Follow Slashdot blog updates by subscribing to our blog RSS feed


Forgot your password?
Take advantage of Black Friday with 15% off sitewide with coupon code "BLACKFRIDAY" on Slashdot Deals (some exclusions apply)". ×

Comment Re:You better fix your unicode characters (Score 1) 14

Just because Trump attends a Presbyterian church doesn't make him Christian, it makes him a wolf in sheep's clothing. Trump worships only two things: Himself, and the ancient Greek god Plutus.

I hate it when someone who seems to always go against Jesus' teachings claims to be a Christian.

That goes for all the Republicans, with the possible exception of Carson and perhaps Rubio. Actually I have my doubts about almost all politicians. You know what Christ said about lawyers and the rich, which almost all of the Senators, Congresspeople, Governors, and President.

The optimal answer is for politics to avoid setting itself in conflict with faith, and there are reasonable compromises to achieve this.

Agreed. Remember the three in the furnace who were to be burned alive for refusing to follow the law and bow to the idol. I'm not Hindu, but I would be aghast if they passed a law making it mandatory to eat beef every Saturday.

As to the unicode, that's slashdot's fuckup.

Comment Re:Hillary has... been opposed to single payer (Score 1) 25

You are pants are on fire?

IMO any of the three Democrats would be a better President than any of the Republicans, although there are two or three Republicans that might not fuck up America too badly.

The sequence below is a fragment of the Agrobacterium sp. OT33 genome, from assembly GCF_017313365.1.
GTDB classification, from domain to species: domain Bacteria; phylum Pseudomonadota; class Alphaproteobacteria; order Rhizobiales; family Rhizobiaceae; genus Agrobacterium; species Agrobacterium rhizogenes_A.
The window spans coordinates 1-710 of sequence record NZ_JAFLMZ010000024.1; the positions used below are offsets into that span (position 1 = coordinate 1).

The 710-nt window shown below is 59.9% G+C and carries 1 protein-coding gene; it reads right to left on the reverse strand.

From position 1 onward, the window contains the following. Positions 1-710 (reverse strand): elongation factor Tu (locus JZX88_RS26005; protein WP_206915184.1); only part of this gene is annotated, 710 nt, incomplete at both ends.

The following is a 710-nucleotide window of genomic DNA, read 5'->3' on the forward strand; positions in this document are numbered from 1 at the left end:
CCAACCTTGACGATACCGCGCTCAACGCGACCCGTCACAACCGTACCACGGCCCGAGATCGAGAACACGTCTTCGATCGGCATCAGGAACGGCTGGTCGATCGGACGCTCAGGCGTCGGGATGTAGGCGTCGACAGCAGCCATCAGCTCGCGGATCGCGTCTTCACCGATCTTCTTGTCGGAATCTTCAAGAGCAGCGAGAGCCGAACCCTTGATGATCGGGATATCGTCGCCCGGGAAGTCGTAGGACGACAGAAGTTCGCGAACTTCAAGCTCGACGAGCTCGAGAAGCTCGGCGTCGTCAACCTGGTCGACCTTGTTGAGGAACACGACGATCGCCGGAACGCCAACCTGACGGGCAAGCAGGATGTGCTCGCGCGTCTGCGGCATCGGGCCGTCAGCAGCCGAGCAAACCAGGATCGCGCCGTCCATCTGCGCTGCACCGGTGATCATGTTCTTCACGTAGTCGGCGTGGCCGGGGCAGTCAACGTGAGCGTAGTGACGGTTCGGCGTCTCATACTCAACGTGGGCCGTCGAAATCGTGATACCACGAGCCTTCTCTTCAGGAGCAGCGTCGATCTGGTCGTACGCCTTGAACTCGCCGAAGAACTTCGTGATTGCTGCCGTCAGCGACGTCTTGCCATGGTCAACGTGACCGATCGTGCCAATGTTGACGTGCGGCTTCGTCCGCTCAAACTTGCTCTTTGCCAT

Perhaps the conspiracy was cooked up by her supporters? The insurance companies are the major reason health care is so expensive and ineffective here.

I'm disgusted by the Republican candidates' cowardice and heartlessness when it comes to refugees, and the fact that none have served in the military but are all for going to war. Back in the Vietnam war days those sorts were called "chicken hawks", and you'll find few veterans who can stomach them.

Unless you're rich and white you'd be a fool to vote for any of them.

Comment Re:Cost of access is key. (Score 1) 329

0.01%? Some quick searching tells me that it costs $225M for a Soyuz launch with a full crew. Are you saying it costs somewhere near $22.5k to fuel up a Soyuz rocket? That's half the cost of fueling up a private jet.

And that's a pretty good comparison to use. If space travel were as affordable as private jet flight, which is far closer to Star Trek than it is to today's reality, it would still be only an amusement for the hyper-rich, unaffordable to the vast majority of earth's populace.

Comment Much todo about zip--ConsoleKit2 is also supported (Score 5, Informative) 704


First, only an idiot would want a monoculture, particularly in the Linux world, so to those saying "just to systemd full bore or go to (someplace else)" the rest of us need to respond with a very loud and resounding: Fuck You.

That said, things aren't nearly as dire as this post implies. Reading from the responses to the bug he himself linked to, I find the following:

> Unless KDE is prepared to make a statement that it depends on systemd

of course not. Powerdevil recently also gained support for ConsoleKit2, see:

Which turns it into a distro problem. Your distribution configured the system in a way that suspend/hibernate is broken. It doesn't come with any of the supported solutions Plasma provides. Which makes it a distro problem. The distro integrates various parts of the software stack. This includes it's the distro's task to ensure that components work together. It failed here by ripping out systemd and replace it with well nothing.